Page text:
There's a very good chance the Chicago Bears' best player at an already lacking position will either need to accept a significant pay cut in 2014 or risk receiving his walking papers.
Defensive end Julius Peppers, who turned 34 years old last month, is scheduled to count almost $18.2 million against the Bears' salary cap in 2014. His ridiculous cap number, when combined with age and declining production, make it improbable that Chicago will go through this offseason without either restructuring Peppers' deal or flat-out releasing him.
However, the Bears have more to consider here than just money.
The Chicago defense is coming off one of its worst seasons in franchise history, a year that included new team records for points and yards allowed.
Overall, the Bears gave up the third most points and yards in the NFL, while also ranking dead last in rushing yards allowed and yards per carry. Chicago became just the fourth team since 1978 to give up 20 or more points in all 16 regular-season games.
Peppers was obviously a part of that historically bad defense, and his early-season struggles led to new individual three-year lows in sacks (7.5) and total pressures (40). Through seven games, the veteran had just one sack and eight tackles, with three contests in which he didn't record a single statistic.
Yet releasing Peppers now would leave the Bears dangerously thin on both talent and depth at defensive end.
Behind him, Chicago has the following players at defensive end: Shea McClellin, Corey Wootton, Cornelius Washington, David Bass and Cheta Ozougwu.
|RDE||Sacks in 2013||LDE||Sacks in 2013|
|J. Peppers||7.5||C. Wootton||3.5|
|D. Bass||1.0||S. McClellin||4.0|
|C. Ozougwu||1.0||C. Washington||0.0|
McClellin, a former first-round pick, has struggled to establish himself as a 4-3 defensive end. He's tallied just 6.5 sacks over 28 games and 10 starts, and a move to linebacker could be in his future.
Wootton, 26, is an impending free agent who is coming off hip surgery.
Washington, a sixth-round pick in 2013, played in just two games last season. Bass and Ozougwu combined for two sacks in 19 games.
This is a position lacking both impact players in the present and projected assets to the future. Last season, Peppers was the only member of the defensive line—after Henry Melton went down with an ACL injury—who forced opposing offenses to adjust game plans. At times, he could still wreck havoc from right or left defensive end.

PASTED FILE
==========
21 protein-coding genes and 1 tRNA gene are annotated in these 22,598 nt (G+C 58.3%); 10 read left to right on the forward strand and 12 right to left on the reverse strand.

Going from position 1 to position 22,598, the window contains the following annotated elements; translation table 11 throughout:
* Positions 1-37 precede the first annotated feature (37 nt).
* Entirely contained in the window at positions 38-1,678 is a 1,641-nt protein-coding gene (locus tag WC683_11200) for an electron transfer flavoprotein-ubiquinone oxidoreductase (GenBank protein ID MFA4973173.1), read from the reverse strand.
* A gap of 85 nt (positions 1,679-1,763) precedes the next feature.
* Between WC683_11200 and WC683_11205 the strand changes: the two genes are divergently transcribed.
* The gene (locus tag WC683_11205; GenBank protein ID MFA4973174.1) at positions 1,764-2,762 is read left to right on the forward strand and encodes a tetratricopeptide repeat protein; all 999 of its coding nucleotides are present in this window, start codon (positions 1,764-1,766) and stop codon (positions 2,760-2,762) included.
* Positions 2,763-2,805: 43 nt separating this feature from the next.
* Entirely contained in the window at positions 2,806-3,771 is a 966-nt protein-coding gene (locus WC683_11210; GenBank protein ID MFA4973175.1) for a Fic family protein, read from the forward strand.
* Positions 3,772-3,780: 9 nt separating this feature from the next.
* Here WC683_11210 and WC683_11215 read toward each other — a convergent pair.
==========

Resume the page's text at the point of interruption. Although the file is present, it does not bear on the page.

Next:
Still, the Bears received just 21 sacks from the defensive line in 2013.
Take away Peppers and his team-high 7.5 sacks from that group, and defensive end becomes an even more urgent need for the Bears this offseason. Chicago would be forced to acquire one or even two players—through the draft or free agency—who could play right away.
Keeping Peppers would take some financial finagling.
The Bears would seem unlikely to ask Peppers to simply restructure his deal. He'll need to take a significant pay cut—which contrasts from simply moving money around in a restructure—to remain in Chicago through 2014. Transferring money to next year, which Chicago could do by converting base salary in signing bonus, would only complicate cap matters in 2015.
Peppers should have incentive to take a cut. He'll know that no NFL team—if he is eventually cut by the Bears—will be willing to pay him anything near $18 million next season. Instead of testing the market, where aging defensive ends haven't fared well in recent years, Peppers might make more in 2014 by finding a middle ground with the Bears to stay in Chicago.
Then again, veteran NFL stars can be a prickly bunch, and there's a possibility that Peppers could scoff at the idea of hacking away at his next season's earnings. If that's the case, the Bears will have little other choice than to release the 34-year-old defensive end.
A straight-up cut does have monetary advantages.
While releasing Peppers at any time before June 1 would cost the Bears almost $8.4 million in dead money next season, it would also free up nearly $10 million in cap space in 2014 and more than $17 million in 2015.
What should the Chicago Bears do with Julius Peppers?
Another option would be using the June 1 designation on Peppers, which splits the dead money cost over two seasons. In that scenario, the Bears would save roughly $14 million in 2014 and $16 million in 2015. The dead money costs would be $4.18 million in each season.
The overall savings could eventually be very important in locking up new deals for Alshon Jeffery and Brandon Marshall.
Cutting Peppers might simply be another step in general manager Phil Emery's re-haul of the defense. He was unafraid to wave goodbye to Brian Urlacher last offseason. And keep in mind, Peppers was signed to his mega deal before Emery came on board.
At 34 years old, and with a skill set that is regressing, Peppers probably isn't going to factor heavily into any defensive revival in Chicago.
According to Pro Football Focus (subscription required), Peppers finished 2013 with his worst overall grade since signing with the Bears in 2010. He finished as the 36th ranked defensive end among 52 qualifying players.
He was still the Bears best pass-rushing defensive lineman last season, but that was mostly by default. His career arc is clearly trending down, like most at age 34.
Parting ways with Peppers will leave the Bears even more desperate for defensive end help, but there's simply no smart way to keep the veteran on the roster for more than $18 million. In a best case scenario, Peppers would take a massive pay cut and help ease the Bears into the next defensive era.
Discussions of this sort rarely go that smoothly. Peppers' future in Chicago is very much in question.
Salary cap information courtesy of OverTheCap.com.